skip to Main Content
1.800.653.4490
Elizabeth Ledbetter: Trailblazer For Women In Aerospace Medicine

Elizabeth Ledbetter: Trailblazer for Women in Aerospace Medicine

When retired U.S. Navy Captain Elizabeth Ledbetter, M.D., was honored recently with a pinning for her service and sacrifice as part of American Pride® Veteran Care by Ohio’s Hospice, the recognition was a tribute to her career as one of the first women flight surgeons. She was a trailblazer for women, specializing in aerospace medicine. 

Ledbetter, who was a patient of Ohio’s Hospice of Butler & Warren Counties, grew up in an Army family from Charleston, South Carolina. Her family has a strong military tradition of service dating back before the Revolutionary War. The family patriarch was a colonel in the British Army who was stationed in colonial Charleston in 1689. He decided to remain in Charleston. Male members of each generation of Ledbetter’s family have served in the U.S. military since the Revolutionary War. She was the first woman in the family to serve. 

Ledbetter’s father was an Army officer who served in World War II. After the war, Ledbetter spent three years of her childhood in Japan, where her father was stationed during the occupation and reconstruction of Japan. Her father was an attorney in the Judge Advocate General’s Corps (JAG Corps) and was involved in the Tokyo War Crimes Tribunal.

She traces her desire to join the U.S. Navy and practice medicine back to her childhood. “I had an intense urge to join the Navy, and I have had that since I was a little girl,” she said. “When I was six years old, I was playing doctor with my nurse kit. I knew I wanted to be a doctor.” 

When her family returned to the United States, her father’s job with the Army took them to Fort Hood in Texas. Eventually, the family returned to Charleston, where, a few years later, she met her husband and started her family. She had two sons and adopted another son.

She went back to school and graduated from the Medical College of George in 1972. After completing her residency, she practiced medicine in Augusta, Georgia, until 1975 when she joined the U.S. Navy. Ledbetter was commissioned as a Lieutenant and reported to the Naval Aerospace Medicine Institute in Pensacola, Florida, in January 1976 for flight training and aerospace medicine training to become a flight surgeon.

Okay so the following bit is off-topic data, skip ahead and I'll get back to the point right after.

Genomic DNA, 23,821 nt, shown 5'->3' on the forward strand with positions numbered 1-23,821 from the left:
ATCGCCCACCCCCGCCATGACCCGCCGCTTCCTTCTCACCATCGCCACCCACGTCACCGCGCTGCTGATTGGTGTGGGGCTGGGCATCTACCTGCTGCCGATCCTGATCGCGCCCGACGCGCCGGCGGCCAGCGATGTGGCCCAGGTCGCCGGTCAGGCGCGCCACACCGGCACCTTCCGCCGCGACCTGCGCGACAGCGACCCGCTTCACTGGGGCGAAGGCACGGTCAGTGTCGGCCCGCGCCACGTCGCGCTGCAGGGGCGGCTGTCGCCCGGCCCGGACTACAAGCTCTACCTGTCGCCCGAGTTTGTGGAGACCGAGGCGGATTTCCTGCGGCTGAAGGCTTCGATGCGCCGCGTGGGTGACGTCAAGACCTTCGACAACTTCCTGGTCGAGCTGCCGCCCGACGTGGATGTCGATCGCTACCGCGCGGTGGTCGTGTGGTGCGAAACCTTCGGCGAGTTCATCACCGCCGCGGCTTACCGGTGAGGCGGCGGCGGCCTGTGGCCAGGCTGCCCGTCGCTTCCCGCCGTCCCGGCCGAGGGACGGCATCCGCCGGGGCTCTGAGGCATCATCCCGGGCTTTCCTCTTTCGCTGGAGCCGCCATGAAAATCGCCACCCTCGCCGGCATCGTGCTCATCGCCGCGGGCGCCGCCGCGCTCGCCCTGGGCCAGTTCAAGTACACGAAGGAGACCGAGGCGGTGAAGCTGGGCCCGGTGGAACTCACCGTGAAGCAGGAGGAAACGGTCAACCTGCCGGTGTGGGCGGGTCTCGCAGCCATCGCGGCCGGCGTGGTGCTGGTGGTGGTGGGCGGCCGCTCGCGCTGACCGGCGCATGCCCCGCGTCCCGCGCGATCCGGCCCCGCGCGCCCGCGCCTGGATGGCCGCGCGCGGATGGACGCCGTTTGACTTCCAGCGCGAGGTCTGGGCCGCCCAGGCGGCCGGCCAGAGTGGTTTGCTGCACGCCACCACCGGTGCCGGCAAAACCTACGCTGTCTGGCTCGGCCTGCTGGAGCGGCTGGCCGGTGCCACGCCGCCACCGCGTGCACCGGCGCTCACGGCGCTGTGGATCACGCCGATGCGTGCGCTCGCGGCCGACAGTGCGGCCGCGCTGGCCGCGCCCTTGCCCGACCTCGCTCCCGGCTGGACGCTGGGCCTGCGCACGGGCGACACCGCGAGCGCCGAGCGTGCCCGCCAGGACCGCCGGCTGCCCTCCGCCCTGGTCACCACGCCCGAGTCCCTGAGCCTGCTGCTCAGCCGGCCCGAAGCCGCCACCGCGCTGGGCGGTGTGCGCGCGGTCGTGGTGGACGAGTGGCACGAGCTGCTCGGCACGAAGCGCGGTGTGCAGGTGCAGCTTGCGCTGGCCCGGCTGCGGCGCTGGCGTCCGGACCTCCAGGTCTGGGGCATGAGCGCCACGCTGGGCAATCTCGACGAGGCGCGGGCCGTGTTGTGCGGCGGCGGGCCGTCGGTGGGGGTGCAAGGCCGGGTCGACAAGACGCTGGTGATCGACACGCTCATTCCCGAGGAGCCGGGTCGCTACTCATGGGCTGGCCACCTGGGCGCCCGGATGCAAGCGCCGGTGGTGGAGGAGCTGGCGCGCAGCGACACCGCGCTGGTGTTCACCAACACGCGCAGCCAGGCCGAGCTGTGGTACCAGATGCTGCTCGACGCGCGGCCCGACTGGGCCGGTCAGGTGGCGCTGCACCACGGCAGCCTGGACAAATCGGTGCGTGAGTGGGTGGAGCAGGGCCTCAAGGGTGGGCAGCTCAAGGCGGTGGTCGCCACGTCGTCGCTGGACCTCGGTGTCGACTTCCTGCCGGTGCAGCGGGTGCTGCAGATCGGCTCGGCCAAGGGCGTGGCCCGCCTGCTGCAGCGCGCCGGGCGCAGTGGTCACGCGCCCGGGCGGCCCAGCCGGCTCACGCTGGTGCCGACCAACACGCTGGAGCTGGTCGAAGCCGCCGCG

Flight surgeons are physicians who are trained to take care of pilots. While they go through basic flight school, they are not designated pilots. They fly in the same aircraft as the pilots so they can better understand the stresses the pilots face and, ultimately, diagnose and treat the pilots.

Thirty years after she first arrived in Japan as a child, she returned as an adult as a flight surgeon. She was the Naval Air station flight surgeon in Misawa Air Base in Japan, where she operated the P-3 ORION Anti-Submarine Warfare (ASW) aircraft. While there, she also flew with the Japanese in the Lockheed P-2 Neptune ASW aircraft in addition to various aircraft from the aircraft carrier USS Midway. 

In Japan, she adopted her daughter. “I was an only child, and I didn’t want that for my children,” Ledbetter said. “I wanted a big family.” 

In 1979, Ledbetter returned to the United States and assumed duties as the flight surgeon at Naval Air Station North Island in California for the H-3 Sea King and CH-46 Sea Knight helicopters. 

Following that tour, she was assigned to Naval Air Station Cubi Point in the Philippines. She was responsible for a large medical clinic, which served all of the air crews that operated out of that facility on a variety of land-based and ship-borne aircraft. She also served as the station flight surgeon at Naval air Station Miramar with the F-14 Tomcat fighter and the E-2C Hawkeye airborne surveillance aircraft. 

In 2001, after 26 years of service, Ledbetter retired from the Navy. During her retirement, she spent several years volunteering with the San Diego County Deputy Sherriff’s Department in California. She was a volunteer deputy who provided medical care to inmates. She also was a contract doctor with the state of California in prison medicine. 

Eventually, she moved from California to Ohio to be with her daughter and her daughter’s family. 

When she entered hospice care as a patient of Ohio’s Hospice of Butler & Warren Counties, a Veteran pinning ceremony was held to celebrate Ledbetter’s life and her contributions. 

Hunter Ledbetter, one of her sons, was with his mother during the Veteran pinning ceremony provided through American Pride® Veteran Care by Ohio’s Hospice. “I brought Mom’s flight jacket that day. The Veteran volunteer placed the pin on her flight jacket,” he said. “She was very grateful for the pinning ceremony. She loved what she did in the Navy. She had a remarkable life.” 

The family plans to give the flight jacket to one of Ledbetter’s grandchildren. “Mom wanted to leave the jacket with her oldest granddaughter in the hope that it might inspire her to do non-traditional things,” Hunter Ledbetter said. “We’re going to respect her wishes, and it will remain in the family.”

Editor’s Note: Elizabeth Ledbetter died on Nov. 18, 2019, in West Chester, Ohio, at the age of 79. She was buried at Beaufort National Cemetery in Beaufort, South Carolina. We were honored and privileged to be of service to her and her family.

Back To Top